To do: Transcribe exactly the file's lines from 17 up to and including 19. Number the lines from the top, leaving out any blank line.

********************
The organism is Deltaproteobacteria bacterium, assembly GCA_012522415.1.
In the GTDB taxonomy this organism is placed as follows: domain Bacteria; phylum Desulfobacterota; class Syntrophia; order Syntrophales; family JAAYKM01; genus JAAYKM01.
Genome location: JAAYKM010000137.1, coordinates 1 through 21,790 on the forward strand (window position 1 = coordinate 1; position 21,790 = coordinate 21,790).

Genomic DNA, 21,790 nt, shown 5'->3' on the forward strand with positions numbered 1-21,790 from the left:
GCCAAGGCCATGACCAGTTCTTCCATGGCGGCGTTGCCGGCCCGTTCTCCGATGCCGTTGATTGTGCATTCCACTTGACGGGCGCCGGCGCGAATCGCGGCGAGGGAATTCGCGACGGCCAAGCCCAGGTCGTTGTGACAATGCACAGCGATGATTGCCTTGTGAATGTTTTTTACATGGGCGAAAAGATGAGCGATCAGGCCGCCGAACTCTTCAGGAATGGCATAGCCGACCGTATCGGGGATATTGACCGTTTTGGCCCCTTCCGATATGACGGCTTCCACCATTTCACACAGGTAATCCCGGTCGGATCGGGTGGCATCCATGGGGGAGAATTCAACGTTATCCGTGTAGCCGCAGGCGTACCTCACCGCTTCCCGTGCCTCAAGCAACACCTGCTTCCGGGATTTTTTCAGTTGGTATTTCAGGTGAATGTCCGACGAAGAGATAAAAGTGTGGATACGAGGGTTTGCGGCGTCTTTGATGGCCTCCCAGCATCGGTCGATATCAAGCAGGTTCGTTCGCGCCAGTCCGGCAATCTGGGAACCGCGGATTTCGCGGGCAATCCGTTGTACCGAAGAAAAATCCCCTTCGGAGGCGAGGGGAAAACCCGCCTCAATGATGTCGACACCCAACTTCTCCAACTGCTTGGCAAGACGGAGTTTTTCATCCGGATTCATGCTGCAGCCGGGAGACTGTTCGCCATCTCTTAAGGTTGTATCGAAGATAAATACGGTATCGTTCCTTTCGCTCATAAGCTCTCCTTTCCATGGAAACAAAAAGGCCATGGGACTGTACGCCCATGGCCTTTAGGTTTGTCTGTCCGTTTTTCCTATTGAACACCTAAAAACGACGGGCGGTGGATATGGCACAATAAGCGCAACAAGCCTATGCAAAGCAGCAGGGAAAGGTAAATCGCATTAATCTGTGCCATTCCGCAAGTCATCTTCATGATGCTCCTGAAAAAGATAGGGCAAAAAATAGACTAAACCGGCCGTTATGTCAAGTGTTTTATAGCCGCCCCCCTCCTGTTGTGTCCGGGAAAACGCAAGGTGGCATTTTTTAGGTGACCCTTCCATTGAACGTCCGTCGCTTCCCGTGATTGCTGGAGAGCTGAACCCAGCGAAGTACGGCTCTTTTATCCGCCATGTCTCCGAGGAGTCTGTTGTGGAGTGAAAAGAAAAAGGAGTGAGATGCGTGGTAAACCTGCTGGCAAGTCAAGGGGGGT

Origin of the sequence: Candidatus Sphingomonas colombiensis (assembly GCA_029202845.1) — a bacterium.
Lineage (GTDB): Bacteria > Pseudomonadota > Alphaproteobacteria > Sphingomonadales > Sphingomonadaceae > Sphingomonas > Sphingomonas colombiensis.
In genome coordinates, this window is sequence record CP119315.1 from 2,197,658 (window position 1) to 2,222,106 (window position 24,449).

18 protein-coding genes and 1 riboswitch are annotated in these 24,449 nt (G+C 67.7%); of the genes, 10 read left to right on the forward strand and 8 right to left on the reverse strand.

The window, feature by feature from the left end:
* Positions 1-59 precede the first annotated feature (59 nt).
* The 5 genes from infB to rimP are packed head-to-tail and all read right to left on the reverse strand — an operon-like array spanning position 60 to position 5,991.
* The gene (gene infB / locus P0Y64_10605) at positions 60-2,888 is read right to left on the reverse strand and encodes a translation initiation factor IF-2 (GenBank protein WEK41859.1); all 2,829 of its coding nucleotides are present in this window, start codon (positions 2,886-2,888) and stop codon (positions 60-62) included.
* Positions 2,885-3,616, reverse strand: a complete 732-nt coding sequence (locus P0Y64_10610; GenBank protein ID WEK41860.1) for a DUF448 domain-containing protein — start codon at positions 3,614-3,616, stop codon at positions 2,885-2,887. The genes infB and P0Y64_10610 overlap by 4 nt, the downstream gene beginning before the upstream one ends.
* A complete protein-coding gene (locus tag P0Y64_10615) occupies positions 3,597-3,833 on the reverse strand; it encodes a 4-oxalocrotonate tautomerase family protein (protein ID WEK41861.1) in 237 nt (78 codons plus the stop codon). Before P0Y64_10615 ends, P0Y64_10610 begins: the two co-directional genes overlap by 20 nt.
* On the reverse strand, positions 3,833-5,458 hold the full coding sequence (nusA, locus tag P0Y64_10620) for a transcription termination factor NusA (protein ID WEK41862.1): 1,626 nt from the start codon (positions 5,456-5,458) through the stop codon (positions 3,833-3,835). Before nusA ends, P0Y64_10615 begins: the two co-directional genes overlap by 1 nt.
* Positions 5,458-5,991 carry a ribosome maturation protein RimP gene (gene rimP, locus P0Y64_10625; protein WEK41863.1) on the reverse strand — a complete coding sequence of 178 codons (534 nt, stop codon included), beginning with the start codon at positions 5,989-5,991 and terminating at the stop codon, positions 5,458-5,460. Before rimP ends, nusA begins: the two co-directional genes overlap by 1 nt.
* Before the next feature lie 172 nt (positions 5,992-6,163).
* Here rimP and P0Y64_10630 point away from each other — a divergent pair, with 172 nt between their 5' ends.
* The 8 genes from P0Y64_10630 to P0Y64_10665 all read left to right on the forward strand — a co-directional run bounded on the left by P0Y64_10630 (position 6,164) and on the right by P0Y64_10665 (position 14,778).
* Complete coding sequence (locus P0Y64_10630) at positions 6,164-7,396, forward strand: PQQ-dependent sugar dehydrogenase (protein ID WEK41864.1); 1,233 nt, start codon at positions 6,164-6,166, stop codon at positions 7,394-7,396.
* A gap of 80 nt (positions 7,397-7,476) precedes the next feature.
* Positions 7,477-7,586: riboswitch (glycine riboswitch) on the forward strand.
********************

* Positions 5,458-5,991 carry a ribosome maturation protein RimP gene (gene rimP, locus P0Y64_10625; protein WEK41863.1) on the reverse strand — a complete coding sequence of 178 codons (534 nt, stop codon included), beginning with the start codon at positions 5,989-5,991 and terminating at the stop codon, positions 5,458-5,460. Before rimP ends, nusA begins: the two co-directional genes overlap by 1 nt.
* Before the next feature lie 172 nt (positions 5,992-6,163).
* Here rimP and P0Y64_10630 point away from each other — a divergent pair, with 172 nt between their 5' ends.